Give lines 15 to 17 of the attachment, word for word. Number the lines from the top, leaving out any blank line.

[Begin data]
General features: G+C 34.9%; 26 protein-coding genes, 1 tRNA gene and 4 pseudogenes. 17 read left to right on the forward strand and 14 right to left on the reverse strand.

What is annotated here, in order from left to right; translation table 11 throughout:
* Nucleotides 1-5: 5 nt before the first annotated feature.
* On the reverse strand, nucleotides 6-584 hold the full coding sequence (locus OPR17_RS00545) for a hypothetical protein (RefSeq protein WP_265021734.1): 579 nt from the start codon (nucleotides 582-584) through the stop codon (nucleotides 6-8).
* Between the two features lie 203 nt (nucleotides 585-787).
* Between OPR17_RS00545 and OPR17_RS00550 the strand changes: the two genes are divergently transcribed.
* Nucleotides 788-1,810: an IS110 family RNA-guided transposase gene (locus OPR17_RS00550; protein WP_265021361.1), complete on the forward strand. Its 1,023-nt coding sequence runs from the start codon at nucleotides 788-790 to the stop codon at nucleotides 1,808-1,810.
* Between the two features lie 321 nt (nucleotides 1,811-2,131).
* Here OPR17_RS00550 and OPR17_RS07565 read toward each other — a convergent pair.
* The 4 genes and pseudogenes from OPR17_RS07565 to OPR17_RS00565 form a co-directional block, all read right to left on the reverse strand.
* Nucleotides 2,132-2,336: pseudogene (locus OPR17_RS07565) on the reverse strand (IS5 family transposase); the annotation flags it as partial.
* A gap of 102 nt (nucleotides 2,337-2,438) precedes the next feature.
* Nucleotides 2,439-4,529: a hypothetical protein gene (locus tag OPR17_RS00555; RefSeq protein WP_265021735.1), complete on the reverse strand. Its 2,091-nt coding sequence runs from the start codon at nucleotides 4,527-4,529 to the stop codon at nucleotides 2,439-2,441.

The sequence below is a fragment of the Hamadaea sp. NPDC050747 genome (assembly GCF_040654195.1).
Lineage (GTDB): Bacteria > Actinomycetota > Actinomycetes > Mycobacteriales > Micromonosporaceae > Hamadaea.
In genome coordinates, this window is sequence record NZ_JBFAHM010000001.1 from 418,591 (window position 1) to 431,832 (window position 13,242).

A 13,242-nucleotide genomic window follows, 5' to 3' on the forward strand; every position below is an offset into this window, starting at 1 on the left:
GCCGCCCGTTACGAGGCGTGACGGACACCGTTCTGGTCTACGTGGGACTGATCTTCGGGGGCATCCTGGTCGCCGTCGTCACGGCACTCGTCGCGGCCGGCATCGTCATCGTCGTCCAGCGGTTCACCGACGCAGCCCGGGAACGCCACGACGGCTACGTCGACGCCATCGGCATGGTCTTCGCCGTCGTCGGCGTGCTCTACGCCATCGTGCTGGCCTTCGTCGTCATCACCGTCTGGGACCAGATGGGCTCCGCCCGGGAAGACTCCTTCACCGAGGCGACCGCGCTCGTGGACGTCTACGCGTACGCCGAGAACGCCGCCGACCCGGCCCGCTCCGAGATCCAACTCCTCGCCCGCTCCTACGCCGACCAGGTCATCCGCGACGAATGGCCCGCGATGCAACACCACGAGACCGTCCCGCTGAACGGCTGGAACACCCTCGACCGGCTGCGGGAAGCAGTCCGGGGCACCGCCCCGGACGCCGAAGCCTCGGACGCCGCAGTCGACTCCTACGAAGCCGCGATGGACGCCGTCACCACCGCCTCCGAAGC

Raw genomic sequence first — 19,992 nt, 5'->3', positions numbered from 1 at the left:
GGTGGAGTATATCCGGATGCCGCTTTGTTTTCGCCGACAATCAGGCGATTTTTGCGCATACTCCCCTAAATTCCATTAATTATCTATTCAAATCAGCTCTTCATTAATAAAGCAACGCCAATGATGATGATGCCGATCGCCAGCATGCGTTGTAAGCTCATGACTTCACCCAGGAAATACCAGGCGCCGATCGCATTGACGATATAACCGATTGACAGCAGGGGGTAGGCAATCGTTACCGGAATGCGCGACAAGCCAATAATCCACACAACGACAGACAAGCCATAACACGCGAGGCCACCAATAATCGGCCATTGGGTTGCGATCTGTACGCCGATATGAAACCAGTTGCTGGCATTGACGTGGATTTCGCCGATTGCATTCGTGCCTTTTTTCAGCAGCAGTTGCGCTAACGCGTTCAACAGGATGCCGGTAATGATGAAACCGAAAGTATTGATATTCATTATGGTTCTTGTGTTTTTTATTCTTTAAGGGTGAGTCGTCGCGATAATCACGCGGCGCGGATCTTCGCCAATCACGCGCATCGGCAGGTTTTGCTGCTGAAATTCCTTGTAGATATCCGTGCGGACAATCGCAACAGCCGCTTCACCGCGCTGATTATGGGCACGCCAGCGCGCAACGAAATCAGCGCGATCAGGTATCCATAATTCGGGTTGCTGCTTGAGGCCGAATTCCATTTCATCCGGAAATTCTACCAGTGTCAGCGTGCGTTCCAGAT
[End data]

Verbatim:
Lineage (GTDB): Bacteria > Actinomycetota > Actinomycetes > Mycobacteriales > Micromonosporaceae > Hamadaea.
In genome coordinates, this window is sequence record NZ_JBFAHM010000001.1 from 418,591 (window position 1) to 431,832 (window position 13,242).

A 13,242-nucleotide genomic window follows, 5' to 3' on the forward strand; every position below is an offset into this window, starting at 1 on the left: